May 21st, 2011
Ever since my band broke up last fall I’ve been thinking to do something acoustic, just a couple guitars and a vocal, sometimes switch in a bass for one of the guitars, something minimal and a little raw, sometimes mellow, sometimes chunky in that acoustic way electric guitars simply cannot mimic. I’ve spent many afternoons in Guitar Center in the quiet room plucking the $2200 Martin guitars and thinking it’s time. I wouldn’t be the forerunner though. In my acoustic plans, it seems I may simply have picked up on a larger vibe that’s been going around town for some time, the new Seattle sound perhaps. Seattle Unplugged, acoustic, folksy, popsy, even a bit country.
To my knowledge, The Head and the Heart are the most most successful Seattle band of the moment with recent national exposure on both Conan and Jimmy Fallon as well as selling out back to back nights at the Moore and the Showbox at the Market. I don’t know any other local bands that could pull that off. And they are of course acoustic with a sound that in their words is, “a folksy Beatles or Crosby Stills Nash & Young with more instrumental force.” I agree.
There are others having success with the acoustic though. Kristen Ward‘s latest CD was an acoustic duo effort with music partner Gary Westlake and to my ears is a step above her previous efforts. The format lets her voice do what only such voices as hers can do, and in a way that cannot be done when competing electric guitars. I’d love to see her open for The Head and the Heart. She’d gain a larger audience of her own for sure.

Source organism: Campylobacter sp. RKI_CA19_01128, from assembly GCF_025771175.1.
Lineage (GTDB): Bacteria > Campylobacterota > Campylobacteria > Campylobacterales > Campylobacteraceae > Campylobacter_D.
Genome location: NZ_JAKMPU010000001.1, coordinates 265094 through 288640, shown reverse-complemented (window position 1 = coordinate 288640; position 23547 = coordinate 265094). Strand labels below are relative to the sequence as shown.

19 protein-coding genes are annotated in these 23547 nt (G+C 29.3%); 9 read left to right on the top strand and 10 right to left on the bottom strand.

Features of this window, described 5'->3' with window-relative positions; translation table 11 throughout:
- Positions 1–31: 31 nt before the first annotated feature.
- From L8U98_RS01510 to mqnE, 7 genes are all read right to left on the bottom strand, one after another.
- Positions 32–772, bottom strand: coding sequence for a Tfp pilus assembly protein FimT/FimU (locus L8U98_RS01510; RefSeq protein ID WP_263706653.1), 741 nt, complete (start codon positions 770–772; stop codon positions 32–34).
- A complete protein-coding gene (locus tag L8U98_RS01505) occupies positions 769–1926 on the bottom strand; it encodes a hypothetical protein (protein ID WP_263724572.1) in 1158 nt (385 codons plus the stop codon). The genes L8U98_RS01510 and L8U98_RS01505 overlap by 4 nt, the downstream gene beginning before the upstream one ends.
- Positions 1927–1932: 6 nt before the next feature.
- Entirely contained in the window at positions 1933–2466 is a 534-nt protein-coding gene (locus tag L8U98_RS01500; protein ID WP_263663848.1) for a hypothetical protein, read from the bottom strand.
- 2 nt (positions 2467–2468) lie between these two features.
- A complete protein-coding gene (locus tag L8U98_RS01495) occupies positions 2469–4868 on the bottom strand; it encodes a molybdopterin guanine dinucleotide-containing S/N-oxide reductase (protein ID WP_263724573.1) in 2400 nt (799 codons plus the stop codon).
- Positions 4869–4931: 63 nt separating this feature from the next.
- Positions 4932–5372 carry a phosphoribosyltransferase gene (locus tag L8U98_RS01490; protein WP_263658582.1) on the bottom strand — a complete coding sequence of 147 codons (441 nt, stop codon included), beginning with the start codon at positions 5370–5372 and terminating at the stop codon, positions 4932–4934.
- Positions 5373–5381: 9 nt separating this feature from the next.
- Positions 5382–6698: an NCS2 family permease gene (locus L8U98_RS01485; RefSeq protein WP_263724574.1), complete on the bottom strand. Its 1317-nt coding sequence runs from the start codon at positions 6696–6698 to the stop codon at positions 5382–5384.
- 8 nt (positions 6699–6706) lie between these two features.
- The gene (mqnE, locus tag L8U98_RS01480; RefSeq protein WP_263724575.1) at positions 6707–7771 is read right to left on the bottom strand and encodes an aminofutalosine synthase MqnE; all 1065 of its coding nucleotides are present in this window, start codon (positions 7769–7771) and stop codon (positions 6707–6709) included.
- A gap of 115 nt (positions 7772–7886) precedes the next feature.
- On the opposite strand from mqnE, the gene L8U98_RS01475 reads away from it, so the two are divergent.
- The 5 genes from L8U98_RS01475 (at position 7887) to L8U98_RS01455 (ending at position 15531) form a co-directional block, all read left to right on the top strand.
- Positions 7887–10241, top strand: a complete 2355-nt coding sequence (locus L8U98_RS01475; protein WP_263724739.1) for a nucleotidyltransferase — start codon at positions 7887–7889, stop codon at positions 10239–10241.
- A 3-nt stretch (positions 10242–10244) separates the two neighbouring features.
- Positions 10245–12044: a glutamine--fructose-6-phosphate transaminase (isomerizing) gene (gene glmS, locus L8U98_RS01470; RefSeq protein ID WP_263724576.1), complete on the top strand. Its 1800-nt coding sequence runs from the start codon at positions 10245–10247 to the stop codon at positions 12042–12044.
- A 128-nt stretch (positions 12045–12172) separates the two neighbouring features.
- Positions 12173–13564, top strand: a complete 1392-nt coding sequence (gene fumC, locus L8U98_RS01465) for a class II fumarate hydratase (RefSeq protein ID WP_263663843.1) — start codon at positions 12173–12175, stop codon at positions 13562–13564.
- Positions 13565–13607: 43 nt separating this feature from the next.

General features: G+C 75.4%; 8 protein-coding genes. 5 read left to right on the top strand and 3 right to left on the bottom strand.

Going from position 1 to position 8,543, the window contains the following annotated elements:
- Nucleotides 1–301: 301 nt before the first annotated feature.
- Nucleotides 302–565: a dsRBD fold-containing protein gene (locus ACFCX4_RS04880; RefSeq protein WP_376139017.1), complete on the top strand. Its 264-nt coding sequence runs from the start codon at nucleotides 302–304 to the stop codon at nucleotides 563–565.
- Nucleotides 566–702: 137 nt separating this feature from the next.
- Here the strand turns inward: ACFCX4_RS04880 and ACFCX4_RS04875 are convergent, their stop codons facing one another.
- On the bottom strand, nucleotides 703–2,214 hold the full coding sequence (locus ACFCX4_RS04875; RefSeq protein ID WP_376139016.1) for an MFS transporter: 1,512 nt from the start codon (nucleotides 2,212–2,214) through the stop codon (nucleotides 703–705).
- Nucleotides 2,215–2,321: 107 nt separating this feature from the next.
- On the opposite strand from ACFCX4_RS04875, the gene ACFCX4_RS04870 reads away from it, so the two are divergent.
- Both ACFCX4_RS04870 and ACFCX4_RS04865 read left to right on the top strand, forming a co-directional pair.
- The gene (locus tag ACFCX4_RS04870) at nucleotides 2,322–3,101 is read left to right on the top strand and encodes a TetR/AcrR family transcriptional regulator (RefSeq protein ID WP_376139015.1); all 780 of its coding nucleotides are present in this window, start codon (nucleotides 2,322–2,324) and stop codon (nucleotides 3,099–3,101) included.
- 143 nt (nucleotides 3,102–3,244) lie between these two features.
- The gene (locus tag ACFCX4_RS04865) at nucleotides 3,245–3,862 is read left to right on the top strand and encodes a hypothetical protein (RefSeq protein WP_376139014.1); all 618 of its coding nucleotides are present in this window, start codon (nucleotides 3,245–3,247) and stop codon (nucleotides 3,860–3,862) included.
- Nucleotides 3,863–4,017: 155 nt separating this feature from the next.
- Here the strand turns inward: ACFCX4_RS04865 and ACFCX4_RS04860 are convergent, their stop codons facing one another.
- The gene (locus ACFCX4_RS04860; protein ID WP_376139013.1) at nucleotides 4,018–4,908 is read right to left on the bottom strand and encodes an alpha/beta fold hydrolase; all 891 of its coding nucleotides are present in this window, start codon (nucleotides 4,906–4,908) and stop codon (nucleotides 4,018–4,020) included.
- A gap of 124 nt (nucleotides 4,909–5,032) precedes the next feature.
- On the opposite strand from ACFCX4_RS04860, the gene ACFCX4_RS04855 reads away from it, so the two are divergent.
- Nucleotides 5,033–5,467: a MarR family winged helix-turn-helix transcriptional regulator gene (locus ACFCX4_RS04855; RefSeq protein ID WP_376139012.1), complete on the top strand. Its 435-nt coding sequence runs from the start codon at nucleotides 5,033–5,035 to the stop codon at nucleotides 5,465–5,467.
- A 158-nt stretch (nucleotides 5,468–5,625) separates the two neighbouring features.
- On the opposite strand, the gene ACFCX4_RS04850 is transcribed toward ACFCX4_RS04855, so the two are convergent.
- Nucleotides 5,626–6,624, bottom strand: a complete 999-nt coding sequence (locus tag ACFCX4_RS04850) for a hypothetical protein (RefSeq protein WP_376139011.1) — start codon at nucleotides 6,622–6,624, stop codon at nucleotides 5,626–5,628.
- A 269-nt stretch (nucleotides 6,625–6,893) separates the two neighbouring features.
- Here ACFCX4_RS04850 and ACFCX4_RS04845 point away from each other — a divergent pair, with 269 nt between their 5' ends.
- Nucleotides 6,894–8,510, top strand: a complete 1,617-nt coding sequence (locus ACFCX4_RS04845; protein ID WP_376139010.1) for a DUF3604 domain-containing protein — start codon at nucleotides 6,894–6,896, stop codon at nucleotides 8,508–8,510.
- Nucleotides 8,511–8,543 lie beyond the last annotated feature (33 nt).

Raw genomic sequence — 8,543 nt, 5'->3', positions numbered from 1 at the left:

Rachel Flotard of Seattle rockers Visqueen has dropped the electric to join with Cobirds Unite which describes themselves as “folk noir”.
They did a good job of filling the Tractor earlier this year before heading off to SXSW. I have no idea what the balance between the two bands will be for Flotard, but I hope Cobirds continues because I like them, and if Seattle is to be defined in the moment with the acoustic rather than the distorted, they deserve ot be a part of that.
Jamie Nova, singer for Seattle’s Sabbath-like riff heavy Witchburn, has gone acoustic on her just released a solo CD. It’s more the rock than the folk flavor of course, but it’s there, the acoustic, and perhaps it’s her CD title that aptly describes the acoustic Seattle, The Softer Side. Her version of AC/DC’s Hells Bells, or “Belles” as she labels it from her time with AC/DC tribute band, Hells Belles, is certainly a far bit softer than any I’ve ever heard.
One of my favorite up and comers is Tacoma’s Gina Belliveau. She’s a young talented musician, and every time I see her perform (three times and counting at my mainstay club the Skylark) I like her more. In the live setting, she doesn’t make one think “folk music” but rather “good music” with no label. The Head and the Heart makes me feel the same way, and honestly I was a little prepared not to like them before I saw them at the Moore. But they were good, very good. And seeing them made me realize, I’ve seen a lot of that happening in Seattle now.
I have a few reviews coming of some good heavier stuff, and I know a few good artists doesn’t necessarily define a sound, but it seems a possibility. One band breaks out. There is success. The record companies swoop in to find and push similar things. Record label execs might be meeting at this very moment and when thinking of Seattle say in the manner of Fletch, “It’s all ball bearings these days.” Or rather, “It’s all acoustic these days.” Well, maybe not all of it, but much of it is, and much of that very good.